The Kentucky Supreme Court handed down an important church-state decision yesterday – one that ended in a victory for Americans United and our allies.
The court ruled that $10 million in state funds could not be awarded to the University of the Cumberlands (UC), a school affiliated with the Kentucky Baptist Convention. In a 5-2 decision, the court said awarding government funds to a religious institution violates the Kentucky Constitution’s clear ban on tax aid to “any church, sectarian or denominational school.”
“If Kentucky needs to expand the opportunities for pharmacy school education within the commonwealth, the Kentucky General Assembly may most certainly address that pressing public need, but not by appropriating public funds to an educational institution that is religiously affiliated,” wrote Justice Lisabeth Hughes Abramson on behalf of the court majority.
The state legislature, pushed by Senate President David Williams, a UC graduate, tacked on the funding to the 2006-08 state budget in order for UC to build a new pharmacy school. Legislators threw in an additional $1 million to fund a scholarship program.
The religious school subsidies were successfully challenged by the Fairness Alliance, the Jefferson County Teachers Association and two clergy. Forces defending the grant to UC included the Alliance Defense Fund and the Christian Legal Society.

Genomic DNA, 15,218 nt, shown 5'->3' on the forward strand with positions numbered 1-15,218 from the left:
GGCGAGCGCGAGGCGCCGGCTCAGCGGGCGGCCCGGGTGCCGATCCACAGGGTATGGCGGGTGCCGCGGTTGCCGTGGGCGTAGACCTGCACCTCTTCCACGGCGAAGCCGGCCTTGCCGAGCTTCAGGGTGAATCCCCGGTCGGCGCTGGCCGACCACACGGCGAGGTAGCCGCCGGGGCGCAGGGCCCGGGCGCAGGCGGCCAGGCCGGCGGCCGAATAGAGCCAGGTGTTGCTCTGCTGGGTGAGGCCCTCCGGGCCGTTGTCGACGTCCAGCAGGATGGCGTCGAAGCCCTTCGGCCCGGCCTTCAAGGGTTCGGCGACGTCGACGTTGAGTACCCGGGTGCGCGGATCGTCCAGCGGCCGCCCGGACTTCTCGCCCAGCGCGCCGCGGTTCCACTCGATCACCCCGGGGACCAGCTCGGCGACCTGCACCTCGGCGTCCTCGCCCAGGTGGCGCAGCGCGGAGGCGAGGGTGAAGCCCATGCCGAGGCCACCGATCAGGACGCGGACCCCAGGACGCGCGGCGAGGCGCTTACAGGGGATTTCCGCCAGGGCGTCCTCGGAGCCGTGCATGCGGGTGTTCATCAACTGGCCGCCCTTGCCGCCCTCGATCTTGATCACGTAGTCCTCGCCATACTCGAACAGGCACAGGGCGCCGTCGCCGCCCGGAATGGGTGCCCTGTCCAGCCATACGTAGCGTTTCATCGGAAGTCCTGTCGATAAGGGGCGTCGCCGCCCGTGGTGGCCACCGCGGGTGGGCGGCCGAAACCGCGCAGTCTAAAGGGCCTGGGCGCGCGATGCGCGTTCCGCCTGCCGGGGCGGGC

Americans United, noting that the government should never use public money to fund religion or any particular religious belief, filed a friend-of-the-court-brief in University of the Cumberlands v. Pennybacker, and the Rev. Paul Simmons, a Baptist minister and president of AU’s Louisville chapter, was one of the plaintiffs. (Simmons has also served as president of the Americans United Board of Trustees.)
“Taxpayers should never be forced to support churches or church schools,” Simmons told the Associated Press, after learning of the court ruling. “Religion is at its best when supported by the voluntary donations of the faithful, not politically motivated government handouts.”
This Kentucky decision is especially important because 37 other states feature similar “no aid” provisions in their state constitutions.
We’re happy to see this court take a firm stand for separation of church and state. Let’s hope this wise decision resonates across the country.